Skip to content
Cart

Your Cart

×

You have 0 items in your cart.

Register Sign in Wishlist

Ancestral Appetites
Food in Prehistory

$98.00 (P)

  • Date Published: March 2011
  • availability: In stock
  • format: Hardback
  • isbn: 9780521898423

$ 98.00 (P)
Hardback

Add to cart Add to wishlist

Other available formats:
Paperback, eBook


Looking for an examination copy?

If you are interested in the title for your course we can consider offering an examination copy. To register your interest please contact collegesales@cambridge.org providing details of the course you are teaching.

Description
Product filter button
Description
Contents
Resources
Courses
About the Authors
  • This book explores the relationship between prehistoric people and their food – what they ate, why they ate it, and how researchers have pieced together the story of past foodways from material traces. Contemporary human food traditions encompass a seemingly infinite variety, but all are essentially strategies for meeting basic nutritional needs developed over millions of years. Humans are designed by evolution to adjust our feeding behavior and food technology to meet the demands of a wide range of environments through a combination of social and experiential learning. In this book, Kristen J. Gremillion demonstrates how these evolutionary processes have shaped the diversification of human diet over several million years of prehistory. She draws on evidence extracted from the material remains that provide the only direct evidence of how people procured, prepared, presented, and consumed food in prehistoric times.

    • Highlights the archaeological record of human diet and food culture, showing how cutting-edge science has vastly increased our knowledge over the last few decades
    • Acknowledges that evolutionary history, social learning and innovation by individuals must all be a part of a complete understanding of human diet and foodways
    • Asks what we can learn today from the diet and culture of prehistoric people
    Read more

    Reviews & endorsements

    "Highly recommended."
    Choice

    "Gremillion has certainly achieved her goal of creating a comprehensive and accessible book about food and prehistory."
    Helen Ohlke, Journal Canadien D'Archeologie

    "The author’s comfort with a wide variety of biological (botanical and zoological), anthropological, and archaeological evidence is apparent, and her ready grasp of the material allows the work to flow fluidly."
    William Pestle, American Anthroplogist

    See more reviews

    Customer reviews

    Not yet reviewed

    Be the first to review

    Review was not posted due to profanity

    ×

    , create a review

    (If you're not , sign out)

    Please enter the right captcha value
    Please enter a star rating.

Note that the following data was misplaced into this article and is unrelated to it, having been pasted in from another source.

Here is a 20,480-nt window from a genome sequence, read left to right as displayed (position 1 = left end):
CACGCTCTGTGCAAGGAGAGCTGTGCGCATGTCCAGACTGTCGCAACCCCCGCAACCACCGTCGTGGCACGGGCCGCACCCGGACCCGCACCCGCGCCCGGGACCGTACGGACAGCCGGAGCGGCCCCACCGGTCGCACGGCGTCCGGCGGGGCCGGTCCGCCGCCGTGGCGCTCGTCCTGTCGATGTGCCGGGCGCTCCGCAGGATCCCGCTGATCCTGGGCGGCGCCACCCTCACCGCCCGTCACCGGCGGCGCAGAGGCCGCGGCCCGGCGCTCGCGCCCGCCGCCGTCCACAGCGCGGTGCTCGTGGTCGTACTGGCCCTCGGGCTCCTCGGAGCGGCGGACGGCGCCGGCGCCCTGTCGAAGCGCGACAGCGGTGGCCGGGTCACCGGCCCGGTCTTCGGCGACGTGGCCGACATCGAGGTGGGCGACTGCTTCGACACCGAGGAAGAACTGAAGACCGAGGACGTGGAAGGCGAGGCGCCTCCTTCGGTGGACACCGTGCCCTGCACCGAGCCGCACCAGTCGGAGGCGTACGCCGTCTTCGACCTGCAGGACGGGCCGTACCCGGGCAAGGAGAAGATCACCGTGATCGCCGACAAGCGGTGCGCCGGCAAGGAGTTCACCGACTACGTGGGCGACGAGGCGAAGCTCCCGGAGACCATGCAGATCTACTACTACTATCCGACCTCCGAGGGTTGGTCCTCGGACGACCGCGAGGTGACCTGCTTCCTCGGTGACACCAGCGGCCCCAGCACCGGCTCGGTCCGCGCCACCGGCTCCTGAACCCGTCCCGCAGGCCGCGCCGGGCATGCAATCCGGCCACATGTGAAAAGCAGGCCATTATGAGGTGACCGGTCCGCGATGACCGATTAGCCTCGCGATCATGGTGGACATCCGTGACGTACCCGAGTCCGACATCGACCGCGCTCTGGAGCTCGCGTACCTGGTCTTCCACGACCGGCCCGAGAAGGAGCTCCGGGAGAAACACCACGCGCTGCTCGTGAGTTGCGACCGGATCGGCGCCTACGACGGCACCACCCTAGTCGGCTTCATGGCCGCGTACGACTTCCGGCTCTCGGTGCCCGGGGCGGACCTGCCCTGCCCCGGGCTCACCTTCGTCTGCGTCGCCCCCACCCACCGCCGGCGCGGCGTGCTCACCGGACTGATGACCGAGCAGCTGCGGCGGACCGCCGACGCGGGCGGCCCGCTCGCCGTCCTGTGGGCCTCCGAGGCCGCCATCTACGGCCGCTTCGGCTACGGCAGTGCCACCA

Your review must be a minimum of 12 words.

    How do you rate this item?

    ×

    Product details

    • Date Published: March 2011
    • format: Hardback
    • isbn: 9780521898423
    • length: 196 pages
    • dimensions: 234 x 158 x 17 mm
    • weight: 0.4kg
    • contains: 9 b/w illus. 2 maps
    • availability: In stock
  • Table of Contents

    Introduction
    1. Ancestors
    2. Beginnings
    3. Foraging
    4. Farmers
    5. Hunger
    6. Abundance
    7. Contacts
    8. Extinctions
    9. Final thoughts.

  • Instructors have used or reviewed this title for the following courses

    • Anthropology of Food
    • Archaeology of Animals
    • Eating Cultures: Anthropology of Food
    • Food & Culture
    • Food and Feasting: Archaeology of the Table
    • Food and Human Evolution
    • Foragers, Farmers, Feasts, Famine
    • Method and Theory in Archaeology
  • Author

    Kristen J. Gremillion, Ohio State University
    Kristen J. Gremillion is an Associate Professor in the Department of Anthropology at Ohio State University. She has published many articles on human dietary variability in journals including American Antiquity, Current Anthropology and the Journal of Archaeological Science as well as several edited volumes.

Sign In

Please sign in to access your account

Cancel

Not already registered? Create an account now. ×

Sorry, this resource is locked

Please register or sign in to request access. If you are having problems accessing these resources please email lecturers@cambridge.org

Register Sign in
Please note that this file is password protected. You will be asked to input your password on the next screen.

» Proceed

You are now leaving the Cambridge University Press website. Your eBook purchase and download will be completed by our partner www.ebooks.com. Please see the permission section of the www.ebooks.com catalogue page for details of the print & copy limits on our eBooks.

Continue ×

Continue ×

Continue ×

Find content that relates to you

This site uses cookies to improve your experience. Read more Close

Are you sure you want to delete your account?

This cannot be undone.

Cancel

Thank you for your feedback which will help us improve our service.

If you requested a response, we will make sure to get back to you shortly.

×
Please fill in the required fields in your feedback submission.
×